We’ve all seen it before; half naked girls parading around a group of men throwing wads of cash in the air as the girls look oh-so flattered to be shaking god knows what who knows where (Blurred lines, ring a bell?). But now that the females are the ones in control of these videos, it would seem that the outfits have become more and more risqué. Is it a fashion that empowers women or brings them down?

Amelia Clifford Column


Twerking, tongues and teen rebellion… Miley Cyrus is the most recent controversial celebrity and as the wholesome face of Disney once upon a time, her less than squeaky clean music videos have caused reactions amongst both the celebrity world and the public. Her fashion choices in her music videos have revealed her completely naked, swinging on a ball and seductively licking a hammer (what even?!) But she’s not the only one stripping down for the cameras. Singers Iggy Azalea, Rihanna and Lady Gaga are amongst the many who have been seen sporting very little clothing in their music videos.


But why does it get such a big reaction? There is a lot of pressure put upon these young starlets, and as they are young women it seems they are automatically subjected to being called “role models” whether they ask to or not. For Miley Cyrus she was once the face of Disney, emphasis is on “once”. Her childhood revolved around her being told what to do and how to do it, so it comes with no surprise that she wants to act out. However, as the phrase goes “with great power comes great responsibility”, so while she wants to rebel and prove that she isn’t the same pre-teen starlet, is prancing around completely naked a stretch too far?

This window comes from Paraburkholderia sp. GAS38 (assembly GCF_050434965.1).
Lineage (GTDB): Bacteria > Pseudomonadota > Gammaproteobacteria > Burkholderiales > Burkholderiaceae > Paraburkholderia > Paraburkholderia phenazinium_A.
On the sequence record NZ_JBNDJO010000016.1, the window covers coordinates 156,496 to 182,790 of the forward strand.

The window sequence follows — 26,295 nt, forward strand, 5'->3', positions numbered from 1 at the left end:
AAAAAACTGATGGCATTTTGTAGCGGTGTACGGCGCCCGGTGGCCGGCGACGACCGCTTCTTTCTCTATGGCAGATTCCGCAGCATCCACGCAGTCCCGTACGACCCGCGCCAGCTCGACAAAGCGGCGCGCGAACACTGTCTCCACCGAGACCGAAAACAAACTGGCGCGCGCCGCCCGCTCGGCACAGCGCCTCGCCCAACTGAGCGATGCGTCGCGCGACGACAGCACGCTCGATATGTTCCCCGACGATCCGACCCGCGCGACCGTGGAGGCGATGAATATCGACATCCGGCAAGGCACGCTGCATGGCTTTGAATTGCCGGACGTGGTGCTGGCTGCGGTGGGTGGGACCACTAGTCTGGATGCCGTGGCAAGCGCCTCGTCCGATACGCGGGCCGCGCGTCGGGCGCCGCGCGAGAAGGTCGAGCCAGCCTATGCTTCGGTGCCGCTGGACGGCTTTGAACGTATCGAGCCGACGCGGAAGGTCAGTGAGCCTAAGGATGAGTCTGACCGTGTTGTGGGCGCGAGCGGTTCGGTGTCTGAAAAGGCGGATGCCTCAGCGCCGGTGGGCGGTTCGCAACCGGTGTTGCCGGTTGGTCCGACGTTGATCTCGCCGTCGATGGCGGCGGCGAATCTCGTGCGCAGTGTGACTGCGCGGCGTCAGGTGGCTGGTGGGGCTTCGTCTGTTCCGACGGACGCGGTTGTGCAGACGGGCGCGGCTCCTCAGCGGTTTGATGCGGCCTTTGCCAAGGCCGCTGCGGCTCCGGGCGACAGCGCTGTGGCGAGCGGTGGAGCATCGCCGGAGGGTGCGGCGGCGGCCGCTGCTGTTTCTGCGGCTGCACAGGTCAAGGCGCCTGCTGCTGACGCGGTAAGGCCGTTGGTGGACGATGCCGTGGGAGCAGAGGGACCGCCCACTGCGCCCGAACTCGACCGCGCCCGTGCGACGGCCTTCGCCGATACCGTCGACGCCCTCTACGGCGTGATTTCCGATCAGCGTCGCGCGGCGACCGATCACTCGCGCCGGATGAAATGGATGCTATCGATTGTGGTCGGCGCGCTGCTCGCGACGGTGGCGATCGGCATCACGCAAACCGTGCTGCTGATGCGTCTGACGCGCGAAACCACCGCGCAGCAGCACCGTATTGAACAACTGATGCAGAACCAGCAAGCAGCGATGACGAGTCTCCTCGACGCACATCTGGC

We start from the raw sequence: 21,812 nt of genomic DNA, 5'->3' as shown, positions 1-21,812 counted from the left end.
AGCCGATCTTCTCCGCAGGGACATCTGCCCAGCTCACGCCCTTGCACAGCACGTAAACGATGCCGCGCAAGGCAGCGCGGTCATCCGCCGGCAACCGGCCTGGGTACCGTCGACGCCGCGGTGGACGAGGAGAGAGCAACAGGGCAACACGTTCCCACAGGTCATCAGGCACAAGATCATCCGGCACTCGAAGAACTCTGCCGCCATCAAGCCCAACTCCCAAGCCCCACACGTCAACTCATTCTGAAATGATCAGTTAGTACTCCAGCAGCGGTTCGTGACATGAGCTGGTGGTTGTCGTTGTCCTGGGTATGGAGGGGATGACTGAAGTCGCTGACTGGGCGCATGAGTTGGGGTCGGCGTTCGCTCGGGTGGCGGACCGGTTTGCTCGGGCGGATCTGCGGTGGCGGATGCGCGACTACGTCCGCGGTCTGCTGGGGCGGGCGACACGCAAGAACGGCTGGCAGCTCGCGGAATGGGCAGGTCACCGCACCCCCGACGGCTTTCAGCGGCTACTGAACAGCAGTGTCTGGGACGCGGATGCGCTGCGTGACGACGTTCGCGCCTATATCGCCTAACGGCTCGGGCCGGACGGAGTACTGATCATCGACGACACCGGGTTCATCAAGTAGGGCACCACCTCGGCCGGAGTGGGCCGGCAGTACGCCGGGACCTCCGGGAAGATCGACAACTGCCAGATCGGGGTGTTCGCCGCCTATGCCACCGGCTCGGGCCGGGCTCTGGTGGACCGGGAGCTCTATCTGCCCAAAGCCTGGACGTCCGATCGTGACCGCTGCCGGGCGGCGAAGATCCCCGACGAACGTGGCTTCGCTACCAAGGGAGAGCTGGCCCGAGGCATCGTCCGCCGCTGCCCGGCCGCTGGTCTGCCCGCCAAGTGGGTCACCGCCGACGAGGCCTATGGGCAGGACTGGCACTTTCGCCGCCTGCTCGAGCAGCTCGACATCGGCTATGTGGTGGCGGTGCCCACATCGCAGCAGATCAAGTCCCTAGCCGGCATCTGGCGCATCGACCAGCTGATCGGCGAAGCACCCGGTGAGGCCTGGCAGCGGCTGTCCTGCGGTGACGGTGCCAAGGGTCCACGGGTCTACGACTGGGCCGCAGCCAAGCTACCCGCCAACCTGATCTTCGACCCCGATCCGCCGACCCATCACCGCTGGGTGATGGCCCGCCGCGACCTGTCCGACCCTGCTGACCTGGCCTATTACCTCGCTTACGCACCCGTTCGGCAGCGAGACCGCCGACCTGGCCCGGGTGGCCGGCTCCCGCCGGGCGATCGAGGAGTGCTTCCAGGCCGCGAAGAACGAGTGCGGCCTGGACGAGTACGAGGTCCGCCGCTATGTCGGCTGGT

These people may have aimed to be in the spotlight but it is quite clear by the way that they are presenting themselves that as of right now their main priority is not being role models and instead “performers”.


But despite the revealing outfits they’ve been seen in (can you call them outfits?) this behaviour in music videos isn’t anything we haven’t seen before.


  • (1990) Madonna’s track “Justify My Love” saw the singer in see-through lingerie.
  • (2003) Britney Spears was in a see-through bodysuit in music video “Toxic”.
  • (2009) Lady Gaga released music video for “Love Game” which showed herself fully nude although covered in rhinestones and body paint.
  • (2013, 8 September) saw Iggy Azalea climbing out of a swimming pool in nipple pasties in music video “Change Your Life”.
  • (2013, 9 September) “Wrecking Ball” is released showing Miley Cyrus swinging naked on a ball.
  • (2013, 2 October) Rihanna is shown wearing cut up shorts revealing her underwear, and has jewels covering her nipples whilst also being shown swinging round a pole in underwear.


Whether it’s fully or partially, nudity in music videos isn’t anything new and it is safe to say that we are more than used to seeing women exposed. But it seems that in the past year these young singers aren’t even resorting to see-through clothing, instead ditching the entire outfit bar the odd pasties as a cover up. But if this is becoming more acceptable, how much is too much and when will it be deemed as acceptable for the likes of MTV to show these people completely naked? Are we a generation where anything goes, or will we draw the line here?


by Amelia Clifford